Not unlike their current power-house lineup, the most dominant team in American sports got off to quite a rocky start. Not only did the New York Highlanders, now known as the Yankees, have a losing record for many years, but the team’s first home field was also a mess: it was located near a swamp, the outfield had no grass, and the ballpark sat mostly unfinished. In just six weeks, 500 men hastily built the stadium on Broadway and 168th Street in Washington Heights, known as Hilltop Park, in time for the Highlanders’ first home game on April 30, 1903. Due to the unsavory, rock-filled conditions, the last big league game at Hilltop Park was played in October of 1912. Following its closure, the Highlanders changed their name to the Yankees in 1913, moved to the Bronx, and went on to become one of the most successful sports teams in the world.
Applications are currently being accepted for 133 newly constructed, affordable units at 810 River Avenue in the Bronx, across from the old Yankee Stadium and just steps away from the team’s new playing field. The building includes approximately 26,000 square-feet of commercial and community facility space and a 61-space garage. Designed by SLCE Architects, the 17-story steel and plank tower features high-performance windows, Energy Star dishwashers, laundry rooms and hardwood floors. New Yorkers earning 40, 60, 90 and 130 percent of the area median income can apply for available units ranging from a $538 per month studio to $2,113 per month three-bedroom.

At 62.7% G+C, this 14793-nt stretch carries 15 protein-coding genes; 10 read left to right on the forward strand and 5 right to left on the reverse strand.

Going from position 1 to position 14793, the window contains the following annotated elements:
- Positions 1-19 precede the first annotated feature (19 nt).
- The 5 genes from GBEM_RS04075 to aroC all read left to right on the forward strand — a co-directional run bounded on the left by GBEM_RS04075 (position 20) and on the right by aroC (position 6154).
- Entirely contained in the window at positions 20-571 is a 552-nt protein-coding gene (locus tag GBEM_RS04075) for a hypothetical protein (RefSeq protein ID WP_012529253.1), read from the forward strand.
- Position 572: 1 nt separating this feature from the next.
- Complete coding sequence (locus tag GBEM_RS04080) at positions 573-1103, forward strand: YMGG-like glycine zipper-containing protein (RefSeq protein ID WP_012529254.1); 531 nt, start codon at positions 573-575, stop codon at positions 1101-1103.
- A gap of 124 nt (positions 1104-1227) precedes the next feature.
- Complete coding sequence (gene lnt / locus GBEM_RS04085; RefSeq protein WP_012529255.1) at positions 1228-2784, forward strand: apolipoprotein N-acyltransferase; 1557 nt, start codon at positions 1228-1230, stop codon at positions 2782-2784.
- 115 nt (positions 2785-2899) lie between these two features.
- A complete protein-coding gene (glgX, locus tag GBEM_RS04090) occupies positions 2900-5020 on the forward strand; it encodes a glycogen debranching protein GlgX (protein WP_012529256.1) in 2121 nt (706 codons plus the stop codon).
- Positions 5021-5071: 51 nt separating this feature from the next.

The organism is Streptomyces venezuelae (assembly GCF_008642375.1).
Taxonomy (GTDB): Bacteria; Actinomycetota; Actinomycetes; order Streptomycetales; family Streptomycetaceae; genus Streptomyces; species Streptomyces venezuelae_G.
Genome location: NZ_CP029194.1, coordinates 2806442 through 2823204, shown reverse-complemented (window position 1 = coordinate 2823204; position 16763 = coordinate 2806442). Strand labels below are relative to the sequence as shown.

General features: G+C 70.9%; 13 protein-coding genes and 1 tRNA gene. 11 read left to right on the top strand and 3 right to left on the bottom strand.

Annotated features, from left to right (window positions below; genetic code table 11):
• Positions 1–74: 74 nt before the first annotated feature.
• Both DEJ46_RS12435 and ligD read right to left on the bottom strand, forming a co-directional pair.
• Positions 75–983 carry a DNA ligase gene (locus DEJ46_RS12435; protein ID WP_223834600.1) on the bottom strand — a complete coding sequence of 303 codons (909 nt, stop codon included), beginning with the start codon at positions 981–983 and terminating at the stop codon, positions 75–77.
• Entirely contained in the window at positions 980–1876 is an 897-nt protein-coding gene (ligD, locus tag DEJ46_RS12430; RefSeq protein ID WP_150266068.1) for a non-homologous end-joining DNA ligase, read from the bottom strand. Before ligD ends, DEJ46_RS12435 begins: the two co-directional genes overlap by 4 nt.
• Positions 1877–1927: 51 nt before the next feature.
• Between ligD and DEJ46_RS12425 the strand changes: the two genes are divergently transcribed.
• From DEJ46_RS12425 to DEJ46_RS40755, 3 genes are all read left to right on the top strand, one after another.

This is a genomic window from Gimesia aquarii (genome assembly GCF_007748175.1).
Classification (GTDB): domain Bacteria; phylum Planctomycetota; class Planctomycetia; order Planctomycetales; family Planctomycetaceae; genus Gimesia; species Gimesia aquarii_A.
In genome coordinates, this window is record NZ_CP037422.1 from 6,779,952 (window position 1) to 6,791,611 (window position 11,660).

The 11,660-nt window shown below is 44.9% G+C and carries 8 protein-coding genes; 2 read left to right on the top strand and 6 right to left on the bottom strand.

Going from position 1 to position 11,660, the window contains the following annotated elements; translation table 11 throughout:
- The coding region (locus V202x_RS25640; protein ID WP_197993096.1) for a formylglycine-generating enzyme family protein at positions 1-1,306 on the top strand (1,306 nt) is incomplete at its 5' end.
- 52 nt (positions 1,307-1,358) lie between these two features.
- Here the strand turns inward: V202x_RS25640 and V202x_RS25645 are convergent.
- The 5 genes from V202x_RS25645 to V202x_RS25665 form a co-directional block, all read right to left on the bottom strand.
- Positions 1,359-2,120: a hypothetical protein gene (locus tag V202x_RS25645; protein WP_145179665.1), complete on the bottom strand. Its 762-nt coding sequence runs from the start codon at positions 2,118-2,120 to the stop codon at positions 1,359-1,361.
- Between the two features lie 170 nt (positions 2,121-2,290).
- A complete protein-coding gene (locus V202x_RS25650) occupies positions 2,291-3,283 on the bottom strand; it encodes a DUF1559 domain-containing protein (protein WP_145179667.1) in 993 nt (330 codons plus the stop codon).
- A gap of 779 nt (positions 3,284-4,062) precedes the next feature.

Photo via Wikipedia
The city’s Economic Development Corp. has announced its support for plans to build up to 1,045 units of market-rate and affordable housing and commercial space on a vacant four-acre stretch of East 149th Street in The Bronx, the New York Post reports. The city had promised a decade ago to replace the more than 25 acres of parkland that was lost when the new Yankee Stadium was greenlighted in 2005; the vacant space was to be the last leg of the Mill Pond Park, off the Harlem River. Geoffrey Croft of NYC Park Advocates, a watchdog group, said the “sleazy switcheroo” “screams of Brooklyn Bridge Park all over again,” referring to promised waterfront parkland that that became high-rise housing instead.